Remembrance Day will look a bit different at Durham College this year.
Journalism – Mass Media students will be involved, both ceremonies will be livestreamed and the service at Whitby campus will feature a candle-passing ceremony.
Members of staff or faculty will pass candles to students who will then lay the candles at the foot of each of seven ceramic poppies on the stage.
“It’s passing the torch of remembrance from one generation to another,” said Charles Wilson, operations manager at the Durham College Students Association (DCSA), which hosts the event.
This ceremony was developed five years ago by Veterans Affairs Canada and the Royal Canadian Legion, which is based on a French tradition to commemorate lives lost at the Battle of Beaumont-Hamel.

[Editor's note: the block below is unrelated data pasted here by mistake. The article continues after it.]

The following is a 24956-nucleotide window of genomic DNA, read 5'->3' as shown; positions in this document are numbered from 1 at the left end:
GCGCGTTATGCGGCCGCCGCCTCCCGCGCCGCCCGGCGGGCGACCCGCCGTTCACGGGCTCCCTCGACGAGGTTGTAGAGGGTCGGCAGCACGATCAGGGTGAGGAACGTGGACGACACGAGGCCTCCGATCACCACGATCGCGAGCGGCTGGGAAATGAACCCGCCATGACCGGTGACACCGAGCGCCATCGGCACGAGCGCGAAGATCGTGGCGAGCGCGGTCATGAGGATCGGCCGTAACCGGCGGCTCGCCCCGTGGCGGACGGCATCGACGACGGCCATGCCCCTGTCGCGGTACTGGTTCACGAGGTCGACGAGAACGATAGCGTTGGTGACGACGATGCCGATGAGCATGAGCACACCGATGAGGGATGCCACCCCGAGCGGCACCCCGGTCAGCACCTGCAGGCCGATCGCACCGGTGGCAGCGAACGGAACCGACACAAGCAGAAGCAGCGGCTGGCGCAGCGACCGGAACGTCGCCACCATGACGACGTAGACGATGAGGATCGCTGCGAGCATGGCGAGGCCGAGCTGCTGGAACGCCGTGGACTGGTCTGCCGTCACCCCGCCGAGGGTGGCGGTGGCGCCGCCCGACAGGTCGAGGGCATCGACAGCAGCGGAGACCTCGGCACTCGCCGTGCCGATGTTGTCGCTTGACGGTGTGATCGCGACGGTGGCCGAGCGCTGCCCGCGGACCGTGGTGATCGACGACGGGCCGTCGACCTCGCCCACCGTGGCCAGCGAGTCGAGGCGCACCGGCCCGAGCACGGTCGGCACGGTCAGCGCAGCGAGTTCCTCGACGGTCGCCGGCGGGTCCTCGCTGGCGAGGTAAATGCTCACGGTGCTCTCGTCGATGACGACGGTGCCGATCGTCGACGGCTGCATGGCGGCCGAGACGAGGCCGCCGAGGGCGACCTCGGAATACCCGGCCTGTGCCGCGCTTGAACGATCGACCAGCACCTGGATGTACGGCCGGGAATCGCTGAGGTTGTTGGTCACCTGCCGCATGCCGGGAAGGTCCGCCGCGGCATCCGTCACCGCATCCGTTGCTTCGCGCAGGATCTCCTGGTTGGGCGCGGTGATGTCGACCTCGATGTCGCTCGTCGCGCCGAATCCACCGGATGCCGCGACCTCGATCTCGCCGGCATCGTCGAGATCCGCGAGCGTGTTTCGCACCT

At the Oshawa service, the seven poppies and candles will be the centrepiece of the stage.
“Conceptually, it’s tying in both events into one act of remembrance,” said Wilson.
The rest of the service at both campuses will be similar to previous years, such as the colour parade and poetry readings.
“In Flanders Fields” will be read by students in the Journalism – Mass Media program at the Chronicle. Clayton DeMaine will provide the reading at Whitby campus and Branden Rushton will share John McCrae’s famous poem at the Oshawa ceremony.
This is to commemorate journalists who have lost and continue to lose their lives as part of war, as well as the 50th anniversary of the Chronicle.
Wilson has been leading Remembrance Day at Durham College since 2018.
“I’m honoured and privileged to facilitate that with a wonderful team across the campuses,” he said.
To Wilson, Remembrance Day is an important way to commemorate his grandfather, a First World War veteran.
The Whitby campus ceremony is today at 4 p.m. in the Atrium, followed by the event at the Oshawa campus on Friday at 10:45 a.m. in the gym.